Put down that smartphone, stand very still, and listen for the soft whoosh of hundreds of Capitol Hill Republicans breathing a sigh of relief. Stay quiet a moment longer, and you may hear a few even begin to weep gently.
The cause of such collective release? The appointment of Robert Mueller as special counsel charged with determining if any members of Team Trump got too cozy with Russia during last year’s campaign—and whether further improprieties may have flowed from that coziness. The vast assortment of Trump haters may be more delighted to see the president placed in such an ungainly position. But it’s safe to say no one is more relieved by Mueller’s arrival than GOP lawmakers.
To some degree, of course, the out-of-control freak show that is the Trump White House reflects badly on the entire Republican brand. But, let’s face it: That was happening anyway, with GOP lawmakers trapped on the frontlines. (The halls of the Capitol were so jam-packed with frenzied reporters this week that the Senate press gallery had to alert media outlets that the building had “reached its capacity.”)
Mueller’s appointment by deputy attorney general Rod Rosenstein potentially improves these members’ lives in multiple ways. Some are more immediate and/or direct than others, and most will rely at least a wee bit on Trump’s not going totally berserk and perpetuating the non-stop toxic chaos of the past several days. (This is no sure thing.) But when it comes to the uneasy, ever-shifting balance of power between Trump and Congress, special counsel Mueller places a fat thumb on the scales in lawmakers’ favor—for now, at least.
The most obvious benefit for Hill Republicans: Much of the pressure is off for them to pass judgment, both officially and unofficially, on their president’s behavior.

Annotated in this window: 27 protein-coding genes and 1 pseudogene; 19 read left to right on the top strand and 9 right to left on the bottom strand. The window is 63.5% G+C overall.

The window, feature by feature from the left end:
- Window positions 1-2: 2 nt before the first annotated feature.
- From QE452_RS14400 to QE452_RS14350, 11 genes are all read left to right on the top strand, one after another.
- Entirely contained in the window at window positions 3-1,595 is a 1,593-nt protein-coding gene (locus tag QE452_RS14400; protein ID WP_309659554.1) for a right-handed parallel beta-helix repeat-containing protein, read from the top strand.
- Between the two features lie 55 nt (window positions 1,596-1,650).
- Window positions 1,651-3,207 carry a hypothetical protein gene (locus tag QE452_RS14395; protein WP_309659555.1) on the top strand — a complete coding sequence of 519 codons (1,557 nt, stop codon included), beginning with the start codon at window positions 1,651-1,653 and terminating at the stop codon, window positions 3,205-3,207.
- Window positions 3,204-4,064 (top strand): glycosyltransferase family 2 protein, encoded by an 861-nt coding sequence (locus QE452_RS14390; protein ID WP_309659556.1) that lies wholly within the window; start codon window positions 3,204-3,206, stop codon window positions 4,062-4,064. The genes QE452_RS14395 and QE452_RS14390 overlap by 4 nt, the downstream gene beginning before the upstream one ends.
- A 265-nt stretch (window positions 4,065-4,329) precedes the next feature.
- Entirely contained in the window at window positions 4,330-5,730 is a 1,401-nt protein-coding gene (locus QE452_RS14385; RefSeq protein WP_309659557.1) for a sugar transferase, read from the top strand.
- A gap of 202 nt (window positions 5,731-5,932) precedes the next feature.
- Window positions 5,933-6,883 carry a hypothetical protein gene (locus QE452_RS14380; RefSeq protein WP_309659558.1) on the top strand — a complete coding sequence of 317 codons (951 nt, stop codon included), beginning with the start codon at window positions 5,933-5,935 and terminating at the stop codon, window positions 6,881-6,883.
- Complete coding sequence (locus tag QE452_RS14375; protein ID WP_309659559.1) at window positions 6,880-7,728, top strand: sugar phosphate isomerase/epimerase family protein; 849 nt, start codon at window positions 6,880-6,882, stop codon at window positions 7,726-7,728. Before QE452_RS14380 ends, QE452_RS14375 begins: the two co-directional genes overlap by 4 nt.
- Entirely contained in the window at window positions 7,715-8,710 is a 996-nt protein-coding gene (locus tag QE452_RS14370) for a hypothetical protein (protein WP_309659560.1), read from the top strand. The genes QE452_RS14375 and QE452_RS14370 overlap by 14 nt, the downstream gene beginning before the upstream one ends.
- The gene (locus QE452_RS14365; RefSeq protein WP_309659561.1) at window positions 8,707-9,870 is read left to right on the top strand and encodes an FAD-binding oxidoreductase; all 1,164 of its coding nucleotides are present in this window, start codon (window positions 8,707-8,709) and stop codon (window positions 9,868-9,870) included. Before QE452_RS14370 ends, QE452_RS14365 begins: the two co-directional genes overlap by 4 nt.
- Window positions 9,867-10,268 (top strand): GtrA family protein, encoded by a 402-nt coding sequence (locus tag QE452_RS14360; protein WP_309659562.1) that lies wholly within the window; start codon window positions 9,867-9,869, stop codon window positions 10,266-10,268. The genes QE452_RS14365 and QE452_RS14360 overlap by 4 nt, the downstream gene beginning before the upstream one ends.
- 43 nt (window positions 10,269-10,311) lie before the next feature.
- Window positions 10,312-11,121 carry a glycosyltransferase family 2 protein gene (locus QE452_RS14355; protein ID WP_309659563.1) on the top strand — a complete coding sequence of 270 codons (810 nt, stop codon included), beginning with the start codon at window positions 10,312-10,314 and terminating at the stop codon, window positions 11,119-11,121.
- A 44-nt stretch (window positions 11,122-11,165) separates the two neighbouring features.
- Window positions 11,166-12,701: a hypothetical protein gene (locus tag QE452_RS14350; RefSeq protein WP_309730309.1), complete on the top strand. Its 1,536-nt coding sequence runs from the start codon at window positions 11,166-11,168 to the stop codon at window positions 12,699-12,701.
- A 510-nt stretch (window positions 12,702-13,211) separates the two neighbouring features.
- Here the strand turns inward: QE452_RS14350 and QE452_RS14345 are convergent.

Most immediately, Democrats can no longer use demands for a special counsel as a way to put Republicans in an awkward spot.
“Democrats had the advantage that they weren’t responsible for anything,” said Representative Tom Cole. They could file discharge petitions calling for a special prosecutor or an independent commission, he said, and if Republican members didn’t sign on, the minority would “hammer” them. Meanwhile, Republicans who did voice openness to an independent investigation risked being tarred as disloyal by members of their own party (most definitely including Trump himself). “They enjoyed us twisting in the wind,” said Cole of Democrats. “It’s all moot now.”
Better still, Mueller gives members an easy way to brush off the media hordes. All those salivating journalists sticking mics and recorders in lawmakers’ faces, demanding comment on this or that, can now be ever-so-politely referred to the special counsel’s office.
“The media has over-sensationalized some of this stuff,” said Cole. “This holds them in check. It’s something they can follow and report on.” The process should become more organized and less leaky, said Cole hopefully. “I don’t think the media will be able to penetrate this investigation to the same degree that they seem to have penetrated the institutions of government.”